Webinar Synopsis:Syngeneic models are becoming more advanced due to the availability of genetically engineered mouse models. This advanced toolkit makes it possible to study the many intricate mechanisms through which the immune system controls and eliminates tumors. Syngeneic models offer a powerful and flexible system for discovery and drug development.
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Due to time constraints, many of the questions researchers submitted to his Q&A session went unanswered. Here, we present here the full Q&A:
Q: Can any C57BL/6 substrain be used for C57BL/6 tumor cell lines?
It is important to understand that there is no single C57BL/6 mouse, but rather numerous different C57BL/6 substrains, each related but genetically distinct. The two main branches of these substrains are the C57BL/6J and the C57BL/6N substrains.
There are a number of genetic differences between C57BL/6J and C57BL/6N substrains which lead to differences in immune function, metabolism, and neurobiology. However, despite this, all C57BL/6 substrains are very well matched with respect to major and minor histocompatibility loci, and transplantation of cells or tissues from any C57BL/6 substrain will be tolerated in any other C57BL/6 substrain.
It should be noted that while different substrains may accept syngeneic cell lines, differences in immune function and other characteristics between substrains may affect immune responses to the tumor graft and responses to therapies.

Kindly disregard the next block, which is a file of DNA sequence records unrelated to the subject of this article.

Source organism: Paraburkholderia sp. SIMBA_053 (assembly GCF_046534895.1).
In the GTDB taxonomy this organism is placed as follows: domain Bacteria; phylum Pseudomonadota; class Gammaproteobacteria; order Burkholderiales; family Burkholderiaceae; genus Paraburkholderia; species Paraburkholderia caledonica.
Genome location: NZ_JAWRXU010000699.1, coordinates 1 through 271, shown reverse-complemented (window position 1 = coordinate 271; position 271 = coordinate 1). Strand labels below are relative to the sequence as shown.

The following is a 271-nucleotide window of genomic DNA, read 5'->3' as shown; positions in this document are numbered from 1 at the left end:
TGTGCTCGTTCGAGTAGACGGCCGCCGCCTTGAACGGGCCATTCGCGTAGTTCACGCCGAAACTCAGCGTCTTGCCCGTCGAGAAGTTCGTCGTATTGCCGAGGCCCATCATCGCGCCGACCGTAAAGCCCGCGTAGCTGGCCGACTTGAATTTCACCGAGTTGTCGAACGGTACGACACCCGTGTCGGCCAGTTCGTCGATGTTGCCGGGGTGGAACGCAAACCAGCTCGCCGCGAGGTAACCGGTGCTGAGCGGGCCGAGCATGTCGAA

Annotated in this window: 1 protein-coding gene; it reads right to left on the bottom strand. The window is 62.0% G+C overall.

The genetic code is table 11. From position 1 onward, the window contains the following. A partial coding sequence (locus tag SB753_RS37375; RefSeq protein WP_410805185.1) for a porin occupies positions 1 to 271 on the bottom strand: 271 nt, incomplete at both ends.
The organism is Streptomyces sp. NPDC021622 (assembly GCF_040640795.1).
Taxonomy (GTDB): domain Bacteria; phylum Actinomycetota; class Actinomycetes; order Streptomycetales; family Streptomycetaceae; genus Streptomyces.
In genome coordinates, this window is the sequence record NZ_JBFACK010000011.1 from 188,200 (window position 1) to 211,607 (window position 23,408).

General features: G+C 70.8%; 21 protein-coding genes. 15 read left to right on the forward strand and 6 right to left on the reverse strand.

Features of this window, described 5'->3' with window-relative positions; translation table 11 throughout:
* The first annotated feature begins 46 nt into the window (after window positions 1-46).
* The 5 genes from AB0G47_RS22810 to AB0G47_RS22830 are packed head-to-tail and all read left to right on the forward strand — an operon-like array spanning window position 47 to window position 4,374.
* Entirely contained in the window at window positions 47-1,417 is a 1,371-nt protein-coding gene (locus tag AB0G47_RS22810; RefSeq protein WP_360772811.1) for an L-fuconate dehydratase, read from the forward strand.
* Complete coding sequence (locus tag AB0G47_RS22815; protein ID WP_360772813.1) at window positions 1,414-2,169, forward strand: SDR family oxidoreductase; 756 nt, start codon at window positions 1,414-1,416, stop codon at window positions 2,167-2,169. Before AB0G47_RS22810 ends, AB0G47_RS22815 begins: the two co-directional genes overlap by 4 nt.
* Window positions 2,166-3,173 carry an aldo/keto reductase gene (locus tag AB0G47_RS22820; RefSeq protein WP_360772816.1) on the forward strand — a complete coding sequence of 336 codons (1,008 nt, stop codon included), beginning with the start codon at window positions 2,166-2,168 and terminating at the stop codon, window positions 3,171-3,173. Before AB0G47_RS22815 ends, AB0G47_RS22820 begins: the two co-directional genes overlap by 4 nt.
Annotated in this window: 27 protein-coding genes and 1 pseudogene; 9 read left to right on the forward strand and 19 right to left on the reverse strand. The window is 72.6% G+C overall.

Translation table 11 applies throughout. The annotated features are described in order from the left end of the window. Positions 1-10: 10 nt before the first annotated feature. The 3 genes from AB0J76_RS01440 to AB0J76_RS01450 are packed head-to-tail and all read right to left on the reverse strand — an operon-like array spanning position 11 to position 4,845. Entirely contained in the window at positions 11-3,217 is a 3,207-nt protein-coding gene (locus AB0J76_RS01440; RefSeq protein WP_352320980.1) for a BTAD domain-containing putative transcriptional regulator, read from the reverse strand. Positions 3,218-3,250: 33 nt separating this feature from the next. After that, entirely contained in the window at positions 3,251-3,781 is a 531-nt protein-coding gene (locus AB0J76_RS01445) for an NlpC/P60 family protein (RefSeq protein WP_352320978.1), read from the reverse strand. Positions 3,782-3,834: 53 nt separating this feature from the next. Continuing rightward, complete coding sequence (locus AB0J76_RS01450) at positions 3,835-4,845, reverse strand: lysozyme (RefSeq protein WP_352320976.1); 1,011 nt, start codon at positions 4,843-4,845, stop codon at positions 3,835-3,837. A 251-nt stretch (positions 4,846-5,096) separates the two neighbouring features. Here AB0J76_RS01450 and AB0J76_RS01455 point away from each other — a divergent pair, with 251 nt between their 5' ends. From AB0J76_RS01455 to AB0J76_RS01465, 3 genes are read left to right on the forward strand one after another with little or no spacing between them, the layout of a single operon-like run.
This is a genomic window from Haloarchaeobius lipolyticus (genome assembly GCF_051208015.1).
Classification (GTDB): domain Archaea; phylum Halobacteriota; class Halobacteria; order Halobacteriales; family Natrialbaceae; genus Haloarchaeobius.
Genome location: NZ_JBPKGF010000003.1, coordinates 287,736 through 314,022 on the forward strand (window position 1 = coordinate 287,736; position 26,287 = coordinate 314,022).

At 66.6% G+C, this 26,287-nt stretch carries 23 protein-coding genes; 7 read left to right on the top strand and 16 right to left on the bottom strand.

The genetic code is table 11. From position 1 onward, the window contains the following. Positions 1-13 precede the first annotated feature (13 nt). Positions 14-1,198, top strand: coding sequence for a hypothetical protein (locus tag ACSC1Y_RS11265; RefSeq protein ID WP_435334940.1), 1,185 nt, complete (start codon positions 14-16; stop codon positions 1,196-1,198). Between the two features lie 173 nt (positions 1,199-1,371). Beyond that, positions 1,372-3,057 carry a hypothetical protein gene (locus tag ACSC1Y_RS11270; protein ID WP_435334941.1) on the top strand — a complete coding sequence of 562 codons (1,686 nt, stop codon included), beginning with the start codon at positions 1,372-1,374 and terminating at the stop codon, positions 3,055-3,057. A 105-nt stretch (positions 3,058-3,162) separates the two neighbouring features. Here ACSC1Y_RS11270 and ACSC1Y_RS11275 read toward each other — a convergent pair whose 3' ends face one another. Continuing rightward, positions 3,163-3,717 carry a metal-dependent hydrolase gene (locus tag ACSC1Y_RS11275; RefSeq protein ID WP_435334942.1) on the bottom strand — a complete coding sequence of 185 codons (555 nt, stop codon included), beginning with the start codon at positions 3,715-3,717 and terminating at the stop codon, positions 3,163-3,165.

One major issue in the literature is that the exact source and C57BL/6 substrains used in studies is not properly indicated or recorded. Thus, it can be difficult to ascertain the true substrain background of various syngeneic cell lines from literature reports alone. In some cases, SNP testing can be used to verify the substrain background of syngeneic cell lines (see Figure 1). It should be noted that the reported, or assumed substrain background of syngeneic cell lines is not always accurate.
|Cell Line||Reported||SNP results|
Q: What immune system differences between mice and humans might affect interpretation of syngeneic studies?
With respect to anatomical differences, for example, bronchus-associated lymphoid tissue is prominent in mice, whereas it is generally small or absent in adult humans. At the molecular level, mice and humans produce different repertoires of immunoglobins, and mice produce and secrete higher levels of secretory IgAs as compared to humans. There are additional differences within the innate immune system. Comprehensive reviews on this topic have been published2,3.
It is important to be aware of these species-specific immunological differences. In many cases, these differences do not present a serious impediment for syngeneic studies. However, in the case of immunological pathways that are unique to humans and absent in mice (or vice versa), this can be an issue and these studies may benefit from a genetically-humanized syngeneic model in which human immune system signaling pathway is more faithfully recapitulated.
Q: Can tumor-infiltrating lymphocytes be used for adoptive transfer in syngeneic models?
Q: What is the biggest disadvantage of current syngeneic models and how can this be overcome?
A renewed and concerted effort to develop and characterize spontaneous, induced, and genetically-modified syngeneic cell lines would benefit the research community.